Friends in the Dead of Winter
Where to turn when the weather sours and boredom sets in
After a few hard frosts and a blanket of snow, it feels like someone hit the slow-mo button. All of a sudden, there seem to be enough hours in the day ? more than enough.
It's too cold to keep the baby outside for hours, and there's nothing going on in the garden, anyway. It'll be months still until it's time to tap the maple trees. We start illegally downloading Sunday night football games, training our goats to dance, spiking our afternoon green tea with whiskey. Yep, we get bored.
For a few weeks, I mope. I imagine all the fun I'm missing out on in cozy apartments in the city. But once I've spent a weekend in those cozy apartments, which I actually find too hot, and gotten my fill of talk about what psychotropic drugs everyone's shrink has them on, and paid too much for eggs that aren't as good as the ones our chickens lay, I am ready to come home and hunker down around the wood-burning stove.
I begin to adjust to the longer wavelengths of winter. While the baby naps, I discover that I have time to sketch, or read an entire New Yorker article by Michael Pollen on plant intelligence. Did you know that a bean plant can sense the presence of a metal pole, possibly using echolocation? That some plants produce caffeine so that their nectar will be remembered by bees, which will then be more faithful pollinators?
I'm not sure if it was the Pollen article, all eleven pages of it, or lots of time spent indoors, but I've been feeling a new level of appreciation for my house plants. In the bedroom, we've got for company a Meyer lemon tree, which shed most of its leaves after being shipped from a nursery, but which nonetheless continues to pop out dozens of flower buds that might, incredibly, become lemons.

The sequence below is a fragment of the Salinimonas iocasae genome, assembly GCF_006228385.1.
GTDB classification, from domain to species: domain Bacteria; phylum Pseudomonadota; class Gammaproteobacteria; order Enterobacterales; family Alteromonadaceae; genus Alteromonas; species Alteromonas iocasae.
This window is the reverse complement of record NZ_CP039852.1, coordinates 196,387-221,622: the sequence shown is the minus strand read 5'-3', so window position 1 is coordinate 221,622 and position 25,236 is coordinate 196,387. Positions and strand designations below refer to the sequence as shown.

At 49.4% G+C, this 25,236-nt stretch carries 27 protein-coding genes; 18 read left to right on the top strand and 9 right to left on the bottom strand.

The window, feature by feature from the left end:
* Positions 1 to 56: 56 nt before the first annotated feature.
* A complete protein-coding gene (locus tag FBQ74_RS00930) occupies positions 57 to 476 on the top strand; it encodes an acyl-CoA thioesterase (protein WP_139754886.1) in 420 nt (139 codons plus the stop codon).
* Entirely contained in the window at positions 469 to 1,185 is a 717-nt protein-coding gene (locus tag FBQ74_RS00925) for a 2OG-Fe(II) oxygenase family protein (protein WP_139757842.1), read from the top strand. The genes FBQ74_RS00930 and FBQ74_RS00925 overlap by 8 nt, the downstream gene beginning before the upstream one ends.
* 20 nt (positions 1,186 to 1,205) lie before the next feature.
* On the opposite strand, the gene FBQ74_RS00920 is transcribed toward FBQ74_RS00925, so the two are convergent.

Our bathroom buddy is a jade, whose plump round leaves look a little shriveled, probably a result of my increased attention. Jade plants seem to fare best when we forget all about them. We could fit more plants on the recessed sill there, and in the spring I do jam pack it full of seedlings, but there's something sophisticated about that solitary plant framed by the orange curtains and set off by the white of the snow outside.
A couple rooms get only get a bit of late afternoon light, but that turns out to be enough to nurture a pair of flamboyant orchids and a tropical tree with waxy leaves. This tree, the undisputed dominant plant in our dilapidated little house, came to us last winter because it had gotten too big for my dad's apartment. We stuck it in our trunk after a visit, then left it there when we got home, in sub-freezing temperatures. The next morning when we brought it inside, it looked okay, but I had a feeling it wasn't.
Its leaves turned yellow and fell off. Every day it looked more pathetic. I was tempted to toss the tree into the compost and be done with it, but it was a serious thing to kill a tree you'd been bequeathed, and it was only right that we should suffer along with it. We left it in the corner, giving it just a bit of water every now and then, and replacing the dirt that the baby enjoyed taking from the pot and placing on the rug. But I assumed it was hospice care.
Then, in the spring, from the striations where the leaves had fallen, peeped little green triangles. The tree leaned toward the window and erupted into lavish foliage. When I re-potted it this fall, I pruned one of its three trunks, or we wouldn't have been able to see out the window.
It would be anthropomorphic to call the tree contented. But when I plop into the armchair next to the tree, with the paper and a mug of green tea and whiskey, I am.
Becca Tucker is a former Manhattanite who now lives on a farm upstate and writes about the rural life.
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